ORLANDO - Dean Wilson was in his hotel room getting ready to practice on a Tuesday afternoon seven years ago when a PGA Tour official called to let him know the pairings were about to be released.
Wilson didn't understand why he was being contacted until he heard the names. One was a fellow rookie, Aaron Barber. The other was a sponsor's exemption, Annika Sorenstam.
"Someone from the tour contacted me and said, 'The draw is coming out and you're paired with Annika. We want you to talk to the media when the tee times come out, rather than it coming out when you're on the course'," Wilson said last week.
"I knew it was going to be a big deal. I didn't know it was going to be a giant deal."
Imagine how massive the Masters will be.
The two situations are nothing alike. Colonial was a celebration of Sorenstam becoming the first woman in 58 years to compete on the PGA Tour. The Masters could be a circus when Tiger Woods returns to golf.
Even so, not since Colonial in 2003 has there been so much interest in tee times.
Wilson's name essentially came out of a hat, thrown in with other rookies and players with low status. Augusta National has no policy with its pairings, other than the defending champion traditionally plays with the US Amateur champion.
How will they decide who plays with Woods?
"With great care," said Colin Montgomerie, who is not eligible for the Masters this year. "You'd almost have to ask for volunteers. There are a number of players who will be looking at the draw sheet and be delighted if they are not playing with Tiger."
So who gets him? Perhaps the better question is who wants him? "I would say it would be a tough pairing," said 49-year-old Kenny Perry, who lost in a playoff last year.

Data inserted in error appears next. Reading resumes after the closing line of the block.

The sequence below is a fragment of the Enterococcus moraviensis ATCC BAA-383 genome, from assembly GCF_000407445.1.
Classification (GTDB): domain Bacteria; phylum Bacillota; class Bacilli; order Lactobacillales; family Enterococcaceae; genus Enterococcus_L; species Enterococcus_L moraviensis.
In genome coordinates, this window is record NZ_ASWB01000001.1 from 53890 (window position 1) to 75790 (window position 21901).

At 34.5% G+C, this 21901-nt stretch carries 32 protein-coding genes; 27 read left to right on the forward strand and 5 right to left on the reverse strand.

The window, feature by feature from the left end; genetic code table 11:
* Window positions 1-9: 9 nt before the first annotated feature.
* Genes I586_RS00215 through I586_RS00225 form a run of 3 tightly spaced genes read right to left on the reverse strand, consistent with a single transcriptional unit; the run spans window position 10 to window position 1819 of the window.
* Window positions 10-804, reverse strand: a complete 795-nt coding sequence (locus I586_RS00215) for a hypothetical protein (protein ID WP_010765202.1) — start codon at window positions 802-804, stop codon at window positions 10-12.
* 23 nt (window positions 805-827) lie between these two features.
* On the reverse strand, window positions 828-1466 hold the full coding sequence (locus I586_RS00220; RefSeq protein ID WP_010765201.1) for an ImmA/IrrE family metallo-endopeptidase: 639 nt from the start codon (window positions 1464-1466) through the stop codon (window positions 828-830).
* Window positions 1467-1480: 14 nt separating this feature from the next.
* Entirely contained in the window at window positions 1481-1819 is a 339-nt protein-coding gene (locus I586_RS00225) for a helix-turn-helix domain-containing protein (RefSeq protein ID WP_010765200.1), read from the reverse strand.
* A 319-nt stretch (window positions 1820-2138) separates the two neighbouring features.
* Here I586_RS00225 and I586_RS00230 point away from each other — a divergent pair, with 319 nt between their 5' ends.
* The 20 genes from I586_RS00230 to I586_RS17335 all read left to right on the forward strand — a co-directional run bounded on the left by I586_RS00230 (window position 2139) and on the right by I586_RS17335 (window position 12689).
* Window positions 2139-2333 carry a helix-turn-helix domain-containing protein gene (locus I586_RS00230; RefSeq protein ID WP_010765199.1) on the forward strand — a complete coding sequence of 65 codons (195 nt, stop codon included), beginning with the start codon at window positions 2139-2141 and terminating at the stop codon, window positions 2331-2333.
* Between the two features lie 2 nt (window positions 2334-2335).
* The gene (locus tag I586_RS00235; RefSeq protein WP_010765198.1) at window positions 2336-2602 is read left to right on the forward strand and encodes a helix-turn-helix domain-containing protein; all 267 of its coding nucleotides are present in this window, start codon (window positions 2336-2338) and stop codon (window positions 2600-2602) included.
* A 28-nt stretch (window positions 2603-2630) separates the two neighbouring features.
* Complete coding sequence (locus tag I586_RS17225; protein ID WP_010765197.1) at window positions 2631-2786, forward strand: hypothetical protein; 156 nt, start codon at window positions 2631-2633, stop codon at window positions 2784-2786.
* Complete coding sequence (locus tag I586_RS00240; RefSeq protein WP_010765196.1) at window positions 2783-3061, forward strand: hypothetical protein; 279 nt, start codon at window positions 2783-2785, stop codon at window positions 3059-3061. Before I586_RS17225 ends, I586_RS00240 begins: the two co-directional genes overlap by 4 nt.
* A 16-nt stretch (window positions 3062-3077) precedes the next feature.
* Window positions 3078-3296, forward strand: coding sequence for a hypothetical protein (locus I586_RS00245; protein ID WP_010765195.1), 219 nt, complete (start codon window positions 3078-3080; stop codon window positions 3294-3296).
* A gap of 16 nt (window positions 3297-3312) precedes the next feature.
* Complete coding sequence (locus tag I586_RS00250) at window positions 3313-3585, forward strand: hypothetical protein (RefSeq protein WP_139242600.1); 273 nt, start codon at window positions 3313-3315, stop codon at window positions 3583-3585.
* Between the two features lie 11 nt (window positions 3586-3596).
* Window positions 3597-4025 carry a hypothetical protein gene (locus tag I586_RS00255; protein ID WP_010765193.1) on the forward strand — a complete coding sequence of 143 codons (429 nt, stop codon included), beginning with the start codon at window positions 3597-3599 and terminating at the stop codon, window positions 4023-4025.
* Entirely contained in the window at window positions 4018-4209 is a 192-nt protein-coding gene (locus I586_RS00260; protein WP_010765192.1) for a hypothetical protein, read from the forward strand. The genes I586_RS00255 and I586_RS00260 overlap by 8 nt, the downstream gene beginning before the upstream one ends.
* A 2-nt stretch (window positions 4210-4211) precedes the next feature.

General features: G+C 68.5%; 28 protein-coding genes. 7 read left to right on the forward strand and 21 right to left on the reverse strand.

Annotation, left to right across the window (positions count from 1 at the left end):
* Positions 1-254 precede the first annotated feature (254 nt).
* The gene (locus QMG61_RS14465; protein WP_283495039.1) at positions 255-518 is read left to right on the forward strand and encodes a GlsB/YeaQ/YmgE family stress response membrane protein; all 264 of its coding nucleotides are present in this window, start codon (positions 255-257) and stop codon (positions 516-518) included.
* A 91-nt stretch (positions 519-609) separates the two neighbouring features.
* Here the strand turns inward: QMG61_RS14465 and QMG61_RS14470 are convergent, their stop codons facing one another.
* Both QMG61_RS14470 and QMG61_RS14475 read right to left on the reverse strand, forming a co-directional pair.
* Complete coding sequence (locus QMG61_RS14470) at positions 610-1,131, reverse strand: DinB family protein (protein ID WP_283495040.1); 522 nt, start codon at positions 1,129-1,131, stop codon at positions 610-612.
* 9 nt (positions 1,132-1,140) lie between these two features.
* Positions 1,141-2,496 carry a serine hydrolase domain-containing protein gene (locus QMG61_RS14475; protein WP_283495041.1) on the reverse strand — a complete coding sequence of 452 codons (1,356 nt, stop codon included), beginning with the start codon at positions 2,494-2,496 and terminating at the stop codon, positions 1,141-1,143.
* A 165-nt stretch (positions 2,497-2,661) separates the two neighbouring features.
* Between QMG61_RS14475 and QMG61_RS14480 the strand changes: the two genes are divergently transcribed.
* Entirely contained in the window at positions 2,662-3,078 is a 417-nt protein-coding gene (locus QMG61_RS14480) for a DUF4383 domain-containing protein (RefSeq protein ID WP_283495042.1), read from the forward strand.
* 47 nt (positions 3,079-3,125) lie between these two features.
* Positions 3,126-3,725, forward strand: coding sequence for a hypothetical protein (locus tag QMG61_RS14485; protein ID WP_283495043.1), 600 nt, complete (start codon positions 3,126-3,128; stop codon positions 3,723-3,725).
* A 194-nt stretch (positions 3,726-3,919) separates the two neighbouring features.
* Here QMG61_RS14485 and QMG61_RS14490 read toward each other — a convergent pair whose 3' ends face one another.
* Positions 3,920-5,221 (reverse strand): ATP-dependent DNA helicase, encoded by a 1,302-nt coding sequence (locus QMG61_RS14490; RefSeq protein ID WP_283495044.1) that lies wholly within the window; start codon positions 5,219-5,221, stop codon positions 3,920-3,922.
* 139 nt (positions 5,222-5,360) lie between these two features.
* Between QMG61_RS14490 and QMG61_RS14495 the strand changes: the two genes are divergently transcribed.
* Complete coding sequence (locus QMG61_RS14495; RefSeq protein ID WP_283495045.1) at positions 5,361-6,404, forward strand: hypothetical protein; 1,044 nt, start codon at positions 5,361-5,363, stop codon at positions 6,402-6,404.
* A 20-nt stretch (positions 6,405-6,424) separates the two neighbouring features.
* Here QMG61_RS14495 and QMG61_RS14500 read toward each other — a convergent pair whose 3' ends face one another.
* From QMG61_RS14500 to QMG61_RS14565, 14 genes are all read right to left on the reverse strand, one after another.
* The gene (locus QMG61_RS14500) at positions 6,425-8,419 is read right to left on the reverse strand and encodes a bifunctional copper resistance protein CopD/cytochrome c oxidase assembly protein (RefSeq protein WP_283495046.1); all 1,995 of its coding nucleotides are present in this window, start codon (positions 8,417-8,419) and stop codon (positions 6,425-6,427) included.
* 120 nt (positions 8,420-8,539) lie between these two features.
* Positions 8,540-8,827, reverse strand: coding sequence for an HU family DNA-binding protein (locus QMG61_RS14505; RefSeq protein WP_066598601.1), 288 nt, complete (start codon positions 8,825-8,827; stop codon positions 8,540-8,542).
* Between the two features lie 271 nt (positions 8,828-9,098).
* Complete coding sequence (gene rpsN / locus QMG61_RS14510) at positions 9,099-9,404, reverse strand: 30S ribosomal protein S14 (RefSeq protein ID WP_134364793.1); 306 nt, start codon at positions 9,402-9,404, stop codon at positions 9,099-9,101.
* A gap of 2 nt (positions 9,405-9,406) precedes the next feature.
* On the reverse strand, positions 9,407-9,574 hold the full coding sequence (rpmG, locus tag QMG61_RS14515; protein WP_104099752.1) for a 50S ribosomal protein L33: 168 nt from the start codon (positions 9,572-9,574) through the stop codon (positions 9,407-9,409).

"I'm old enough to maybe handle that. Maybe you need some hillbilly like me to do that.
"But it will be different because I'm sure the players will be focused on Augusta, yet focused on what's going on with him and paying attention to what he's doing out there."
Since his first Masters as a pro in 1997, Woods has played with only two American pros - Stewart Cink in 2000 and 2009, and Tim Herron in 1999.
In eight of his 13 trips to Augusta, Woods has played with an amateur for the first two rounds.
"I'd be okay with it," Cink said. "I've known him for a long time."
It's unclear whether the men in green jackets have asked for a show of hands. The thinking is they will put Woods with two players not expected to contend, such as a former Masters champion. Where's Doug Ford when you really need him?
Mark O'Meara comes to mind. Few players have been closer to Woods since he first turned pro, though the relationship is not as strong as it once was.
Another thought is for the Masters to put an Asian player with Woods as a payoff for its Far East television deals.
Then again, that opportunity was around before Woods got into trouble. - Sapa-AP